Jury deliberates in 2014 Bundy standoff trial

Cliven Bundy’s sway over his followers featured prominently in first of three trials.


After the nine-week trial in Las Vegas, a jury is now deliberating over the fate of six men for their parts in the 2014 armed standoff between supporters of rancher Cliven Bundy and the federal government. 

The standoff and ongoing court battles reflect a longstanding war in Western states over public lands, which has taken on new energy from a recent upswelling of anti-federal “patriot” groups across the country that began in 2008. The 2014 face-off drew hundreds of people from across the country, many of whom were loosely or directly affiliated with self-styled militia groups. People camped near Bunkerville, Nevada, to protest a federal impoundment of Bundy’s cattle, which were grazing illegally on public land. The lead-up spanned several days and the standoff itself occurred on April 12, ending when Bureau of Land Management and National Park Service employees abandoned the operation in order to avoid a violent confrontation.

People rally at a federal courthouse in Las Vegas in support of six defendants accused of wielding weapons against federal agents during a 2014 standoff involving cattleman and states' rights advocate Cliven Bundy.
John Locher/AP Photo

Defendants Steven Stewart, Ricky Lovelien, Eric Parker, Gregory Burleson, Todd Engel and Scott Drexler face charges including conspiracy to impede federal officers, obstruction of justice and threatening federal officers. This case is the first of three related to the standoff; there are 17 defendants total, with Bundy and his sons, including Ryan and Ammon Bundy, grouped in the second trial, which may not begin until June.

Throughout the first trial, prosecutors and defense described the 2014 events in starkly different terms. The government portrayed the showdown as terrifying for federal officers who were merely trying to follow court orders to round up 1,000 head of cattle that had been illegally grazing federal lands for years. The defense team portrayed their clients as people trying to stand up for what they believed in and attend a protest, which resulted in no bloodshed.

In closing arguments this week, defense attorneys distanced their clients from the Bundys. “Mr. Cliven Bundy manipulated a whole bunch of people and got them to come out to the site,” said Terrence Jackson, who represented Burleson. “Just because someone gets up and gives some crazy speech, doesn’t make it (my client’s),” said defense attorney Todd Leventhal, who represented Drexler, in reference to Bundy telling supporters to retrieve his cattle from the Bureau of Land Management and National Park Service roundup and telling the county sheriff to disarm the federal officers.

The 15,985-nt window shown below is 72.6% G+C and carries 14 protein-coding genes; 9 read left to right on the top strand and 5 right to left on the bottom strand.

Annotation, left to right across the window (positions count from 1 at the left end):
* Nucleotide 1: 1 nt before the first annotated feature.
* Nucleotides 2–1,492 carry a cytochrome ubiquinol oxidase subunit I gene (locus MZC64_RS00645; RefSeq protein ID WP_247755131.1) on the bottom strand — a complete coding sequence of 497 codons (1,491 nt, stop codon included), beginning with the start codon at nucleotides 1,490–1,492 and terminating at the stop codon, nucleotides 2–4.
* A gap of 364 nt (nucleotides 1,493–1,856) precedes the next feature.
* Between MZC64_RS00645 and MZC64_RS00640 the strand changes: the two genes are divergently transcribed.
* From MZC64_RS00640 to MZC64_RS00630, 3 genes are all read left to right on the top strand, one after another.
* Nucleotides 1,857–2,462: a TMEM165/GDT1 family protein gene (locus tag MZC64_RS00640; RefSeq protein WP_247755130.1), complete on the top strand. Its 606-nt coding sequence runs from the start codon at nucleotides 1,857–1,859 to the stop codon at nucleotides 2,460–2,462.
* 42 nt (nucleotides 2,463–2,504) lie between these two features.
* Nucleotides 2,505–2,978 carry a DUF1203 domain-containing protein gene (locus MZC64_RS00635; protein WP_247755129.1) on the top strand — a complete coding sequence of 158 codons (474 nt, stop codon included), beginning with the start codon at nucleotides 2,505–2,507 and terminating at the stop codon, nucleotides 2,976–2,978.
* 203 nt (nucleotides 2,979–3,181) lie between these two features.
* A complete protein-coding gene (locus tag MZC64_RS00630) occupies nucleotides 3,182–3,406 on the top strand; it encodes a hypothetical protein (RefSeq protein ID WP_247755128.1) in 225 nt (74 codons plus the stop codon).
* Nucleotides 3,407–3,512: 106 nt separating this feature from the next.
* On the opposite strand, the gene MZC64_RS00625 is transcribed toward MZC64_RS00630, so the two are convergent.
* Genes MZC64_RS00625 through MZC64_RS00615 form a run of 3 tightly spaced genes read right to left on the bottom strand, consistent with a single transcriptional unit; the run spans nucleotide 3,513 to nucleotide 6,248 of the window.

Prosecutors countered that the defendants knew what they were getting into. They were not there to just hold a protest sign, Assistant U.S. Attorney Nicholas Dickinson said, but to take the cows back. 

Dickinson also reminded the jury that an FBI witness had testified that leading up to the standoff “they were seeing a build up of militia like they had never seen before—anywhere.” Multiple defense attorneys countered that their clients were not militia members. “I’m not in any militia,” Parker said in a video taken after the standoff. “When you do (join a militia), you get involved with other people’s agenda.” Parker also said he was part of a “county civil defense unit” from Idaho.

The jury also heard contradictory stories over what the defendants’ intentions were on the day of the standoff and whether they had an agreement—tacit or otherwise—to impede. Some attorneys insinuated their clients could not have conspired because they barely knew anyone else in the crowd of 400 protesters at the standoff. The prosecution countered you don’t have to know someone to have an agreement, saying the defendants complied with Bundy’s call on the morning of April 12 to retrieve the cattle, to “get it done.” Some defense attorneys responded that their clients were just there to watch.

Attorneys on both sides displayed defendants’ social media posts leading up to the day of the Nevada showdown and video interviews conducted afterwards, to prove their intentions. “I literally went there to put them six feet under,” Burleson told undercover FBI agents months after the standoff, referring to federal employees. On the other hand, Lovelien said in a social media posting prior to the standoff: “The entire point of the militias going to Nevada is to prevent violence, not to start violence.”  

The standoff participants’ use of guns also proved to be a major theme of the trial. Defense attorneys said firearms are protected by the Second Amendment to the Constitution. The prosecution countered that they are not protected if they are used to intimidate, threaten or assault.

The jury began deliberations on April 13 and is expected to continue on Monday April 17. Bundy and his sons are expected to go to trial in late May or early June.

Tay Wiles is an associate editor for High Country News and can be reached at [email protected]

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